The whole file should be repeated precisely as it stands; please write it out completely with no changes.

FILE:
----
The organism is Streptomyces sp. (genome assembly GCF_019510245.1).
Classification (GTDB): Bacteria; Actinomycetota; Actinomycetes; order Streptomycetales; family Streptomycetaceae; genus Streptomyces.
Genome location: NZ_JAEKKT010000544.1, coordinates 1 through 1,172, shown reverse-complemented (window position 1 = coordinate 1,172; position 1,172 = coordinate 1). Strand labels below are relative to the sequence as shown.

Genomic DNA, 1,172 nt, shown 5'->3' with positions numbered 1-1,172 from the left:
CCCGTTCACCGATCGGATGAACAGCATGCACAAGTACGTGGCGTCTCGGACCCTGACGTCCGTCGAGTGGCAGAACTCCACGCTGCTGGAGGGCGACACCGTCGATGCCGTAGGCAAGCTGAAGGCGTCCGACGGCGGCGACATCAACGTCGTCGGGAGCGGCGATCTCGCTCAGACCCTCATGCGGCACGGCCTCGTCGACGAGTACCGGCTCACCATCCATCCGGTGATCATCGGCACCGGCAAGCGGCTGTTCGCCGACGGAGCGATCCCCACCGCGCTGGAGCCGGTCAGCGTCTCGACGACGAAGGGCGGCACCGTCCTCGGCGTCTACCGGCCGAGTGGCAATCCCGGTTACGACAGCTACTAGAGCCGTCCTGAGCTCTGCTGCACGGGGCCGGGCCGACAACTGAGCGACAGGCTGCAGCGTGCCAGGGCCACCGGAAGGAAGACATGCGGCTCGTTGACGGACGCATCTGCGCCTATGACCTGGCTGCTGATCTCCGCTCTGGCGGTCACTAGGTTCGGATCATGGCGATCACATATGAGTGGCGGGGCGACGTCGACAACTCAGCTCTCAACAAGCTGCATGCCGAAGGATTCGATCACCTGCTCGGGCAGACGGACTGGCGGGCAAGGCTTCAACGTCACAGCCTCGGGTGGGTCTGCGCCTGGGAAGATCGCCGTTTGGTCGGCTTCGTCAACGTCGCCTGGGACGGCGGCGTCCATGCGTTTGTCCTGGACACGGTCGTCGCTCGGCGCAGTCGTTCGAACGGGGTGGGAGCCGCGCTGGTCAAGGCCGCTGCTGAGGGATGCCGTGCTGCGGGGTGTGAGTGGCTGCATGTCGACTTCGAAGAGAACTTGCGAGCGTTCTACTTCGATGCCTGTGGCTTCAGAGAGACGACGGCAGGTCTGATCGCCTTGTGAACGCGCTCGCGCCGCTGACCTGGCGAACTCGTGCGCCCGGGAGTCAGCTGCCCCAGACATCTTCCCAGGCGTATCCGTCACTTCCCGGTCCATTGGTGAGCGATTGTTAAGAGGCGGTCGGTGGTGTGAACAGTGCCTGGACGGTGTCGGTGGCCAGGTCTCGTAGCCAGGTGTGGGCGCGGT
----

The organism is Streptomyces sp. (genome assembly GCF_019510245.1).
Classification (GTDB): Bacteria; Actinomycetota; Actinomycetes; order Streptomycetales; family Streptomycetaceae; genus Streptomyces.
Genome location: NZ_JAEKKT010000544.1, coordinates 1 through 1,172, shown reverse-complemented (window position 1 = coordinate 1,172; position 1,172 = coordinate 1). Strand labels below are relative to the sequence as shown.

Genomic DNA, 1,172 nt, shown 5'->3' with positions numbered 1-1,172 from the left:
CCCGTTCACCGATCGGATGAACAGCATGCACAAGTACGTGGCGTCTCGGACCCTGACGTCCGTCGAGTGGCAGAACTCCACGCTGCTGGAGGGCGACACCGTCGATGCCGTAGGCAAGCTGAAGGCGTCCGACGGCGGCGACATCAACGTCGTCGGGAGCGGCGATCTCGCTCAGACCCTCATGCGGCACGGCCTCGTCGACGAGTACCGGCTCACCATCCATCCGGTGATCATCGGCACCGGCAAGCGGCTGTTCGCCGACGGAGCGATCCCCACCGCGCTGGAGCCGGTCAGCGTCTCGACGACGAAGGGCGGCACCGTCCTCGGCGTCTACCGGCCGAGTGGCAATCCCGGTTACGACAGCTACTAGAGCCGTCCTGAGCTCTGCTGCACGGGGCCGGGCCGACAACTGAGCGACAGGCTGCAGCGTGCCAGGGCCACCGGAAGGAAGACATGCGGCTCGTTGACGGACGCATCTGCGCCTATGACCTGGCTGCTGATCTCCGCTCTGGCGGTCACTAGGTTCGGATCATGGCGATCACATATGAGTGGCGGGGCGACGTCGACAACTCAGCTCTCAACAAGCTGCATGCCGAAGGATTCGATCACCTGCTCGGGCAGACGGACTGGCGGGCAAGGCTTCAACGTCACAGCCTCGGGTGGGTCTGCGCCTGGGAAGATCGCCGTTTGGTCGGCTTCGTCAACGTCGCCTGGGACGGCGGCGTCCATGCGTTTGTCCTGGACACGGTCGTCGCTCGGCGCAGTCGTTCGAACGGGGTGGGAGCCGCGCTGGTCAAGGCCGCTGCTGAGGGATGCCGTGCTGCGGGGTGTGAGTGGCTGCATGTCGACTTCGAAGAGAACTTGCGAGCGTTCTACTTCGATGCCTGTGGCTTCAGAGAGACGACGGCAGGTCTGATCGCCTTGTGAACGCGCTCGCGCCGCTGACCTGGCGAACTCGTGCGCCCGGGAGTCAGCTGCCCCAGACATCTTCCCAGGCGTATCCGTCACTTCCCGGTCCATTGGTGAGCGATTGTTAAGAGGCGGTCGGTGGTGTGAACAGTGCCTGGACGGTGTCGGTGGCCAGGTCTCGTAGCCAGGTGTGGGCGCGGT